Lately for me, water has become more of a channel to contemplate, or possibly escape from, my life. I have had to deal with depression throughout all my years, but it has been near-debilitating in the last 8 months or so. I have been on anti-depressants for a few months now, but honestly I can't tell if they are working. I'm afraid to stop taking them, though. Remember one of the opening scenes in American Beauty, when Kevin Spacey (whilst in mid-life crisis) is jerking off in the shower? It's not the masturbation that's noteworthy in the scene; that's normal. (Note: every guy has done that countless times in the shower; if he says he hasn't, he's lying.) What's noteworthy is that he is escaping. In the solitude and privacy of the shower, he is transporting his mind to some other place, so that he can experience some respite. I can relate to that, because almost every morning I stand in the shower and time stops. I can't focus. I can't move. I just lean up against the shower wall, with a thousand thoughts and at the same time zero thoughts assaulting me. "How can I face this day?" I shut down. Half an hour goes by and I haven't even started washing. "I really need to get going," but I can't. My mind turns to the water streaming down my face, and I look through the waterfall as a distorted lens.

Some evenings I step into the jacuzzi to relax after a tiring day. The hotter the better. It burns at first, but after my nerves give up trying to complain, I slide in the rest of the way. If I submerse my ears, I hear the soothing sound of nothingness. "Is this what it would be like to be deaf?" Sometimes I don't think I'm far off from that. It's almost like a sensory deprivation tank, like William Hurt experimented with in Altered States. Mixing that with an experimental hallucinatory drug, he was able to delve into his "altered states" of consciousness. But I don't need his drug - I have my depression. I turn over, exhale completely, and hit the bottom of the tub. "Is this what it would be like to be dead? It's not so bad. Let's see how long I can stay down here." My lungs are complaining. It doesn't take long for them to start having mini-convulsions. But I don't want to come up for air; I want to stay down in that silence. It is safe there. It is peaceful. It is my cocoon.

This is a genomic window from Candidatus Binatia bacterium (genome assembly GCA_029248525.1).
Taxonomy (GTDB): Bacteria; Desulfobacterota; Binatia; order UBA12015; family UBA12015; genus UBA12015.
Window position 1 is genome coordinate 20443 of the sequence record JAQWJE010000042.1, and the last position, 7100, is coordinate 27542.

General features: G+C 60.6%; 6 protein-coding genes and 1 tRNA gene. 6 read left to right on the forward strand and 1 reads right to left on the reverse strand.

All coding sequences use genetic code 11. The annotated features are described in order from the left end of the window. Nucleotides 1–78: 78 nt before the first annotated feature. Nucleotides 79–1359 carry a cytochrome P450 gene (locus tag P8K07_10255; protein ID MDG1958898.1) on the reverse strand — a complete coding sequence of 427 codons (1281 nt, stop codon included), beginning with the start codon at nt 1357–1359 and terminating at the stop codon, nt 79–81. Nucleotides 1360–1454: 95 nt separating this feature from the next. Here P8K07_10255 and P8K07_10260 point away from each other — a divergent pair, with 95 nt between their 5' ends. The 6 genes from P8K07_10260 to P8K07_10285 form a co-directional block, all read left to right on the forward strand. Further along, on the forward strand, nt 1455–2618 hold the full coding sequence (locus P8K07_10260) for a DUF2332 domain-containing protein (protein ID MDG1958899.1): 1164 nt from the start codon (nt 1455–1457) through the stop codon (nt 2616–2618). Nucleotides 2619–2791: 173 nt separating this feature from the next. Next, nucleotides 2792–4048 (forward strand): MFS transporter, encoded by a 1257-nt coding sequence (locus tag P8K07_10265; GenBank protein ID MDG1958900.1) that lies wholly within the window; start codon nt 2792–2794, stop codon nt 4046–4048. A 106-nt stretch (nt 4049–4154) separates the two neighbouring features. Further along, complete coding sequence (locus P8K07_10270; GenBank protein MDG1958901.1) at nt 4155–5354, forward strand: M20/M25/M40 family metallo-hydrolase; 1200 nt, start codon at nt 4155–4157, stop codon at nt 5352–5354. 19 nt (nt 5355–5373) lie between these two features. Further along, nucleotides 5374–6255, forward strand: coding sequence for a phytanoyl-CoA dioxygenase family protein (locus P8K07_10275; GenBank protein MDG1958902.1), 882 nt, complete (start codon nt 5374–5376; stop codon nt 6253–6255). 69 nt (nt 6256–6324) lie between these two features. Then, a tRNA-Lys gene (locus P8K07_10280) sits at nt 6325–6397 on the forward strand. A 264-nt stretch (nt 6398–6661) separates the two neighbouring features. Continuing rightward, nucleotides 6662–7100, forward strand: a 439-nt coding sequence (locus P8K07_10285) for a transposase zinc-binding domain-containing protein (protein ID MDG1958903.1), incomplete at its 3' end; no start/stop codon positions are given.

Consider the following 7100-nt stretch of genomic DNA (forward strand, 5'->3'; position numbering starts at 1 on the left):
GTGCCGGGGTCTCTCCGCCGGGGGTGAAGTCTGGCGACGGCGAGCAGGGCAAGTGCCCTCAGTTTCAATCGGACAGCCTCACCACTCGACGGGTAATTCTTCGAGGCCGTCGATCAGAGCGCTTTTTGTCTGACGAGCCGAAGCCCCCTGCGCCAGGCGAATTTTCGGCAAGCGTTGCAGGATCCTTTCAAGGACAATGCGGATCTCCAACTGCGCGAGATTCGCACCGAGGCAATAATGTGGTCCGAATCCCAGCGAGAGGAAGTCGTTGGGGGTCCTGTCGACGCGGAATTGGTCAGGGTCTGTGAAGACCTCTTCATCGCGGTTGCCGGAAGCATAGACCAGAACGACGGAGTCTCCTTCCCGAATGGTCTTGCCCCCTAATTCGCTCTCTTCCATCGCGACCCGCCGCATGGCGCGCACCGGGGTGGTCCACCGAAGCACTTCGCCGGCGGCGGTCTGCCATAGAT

What is it about water that has such a powerful effect on us? Is it it's fluidity, how it can dynamically reshape itself to fill in every crevice of what it may envelop, so you can "lose yourself" weightlessly in it? Is it because we cleanse ourselves with it, both physically and often spiritually? Is it simply our natural dependence on it, being the foundation for life on this planet? Does it bring us back to the time we spent in our mothers' wombs? I don't know. All I do know is that it has always been there for me, in the good times and bad. A friend without criticism or condition. One of the few constants in my life.


  1. Sincere and poignant, with wonderfully concrete examples (e.g. "It burns at first, but after my nerves give up trying to complain, I slide in the rest of the way.") A short story by Hemingway called "Summer People" comes to mind. Here's the passage:
    Halfway down the gravel road from Hortons Bay, the town, to the lake there was a spring. The water came up in a tilesunk beside the road, lipping over the cracked edge of the tile and flowing away through the close growing mint into the swamp. In the dark Nick put his arm dwn into the spring but could not hold it there because of the cold. He felt the featherings of the sand spouting up from the spring cones at the bottom against his fingers. Nick thought, I wish I could put all of myself in there. I bet that would fix me. He pulled his arm out and sat down at the edge of the road. It was a hot night."

  2. If you're taking antidepressants for a few months and you're not sure if they're working, then that particular one is not working. There are many many different ones, and sometimes it takes some work with your Doc to find the right one. The right one is out there, and when you find it, you will know.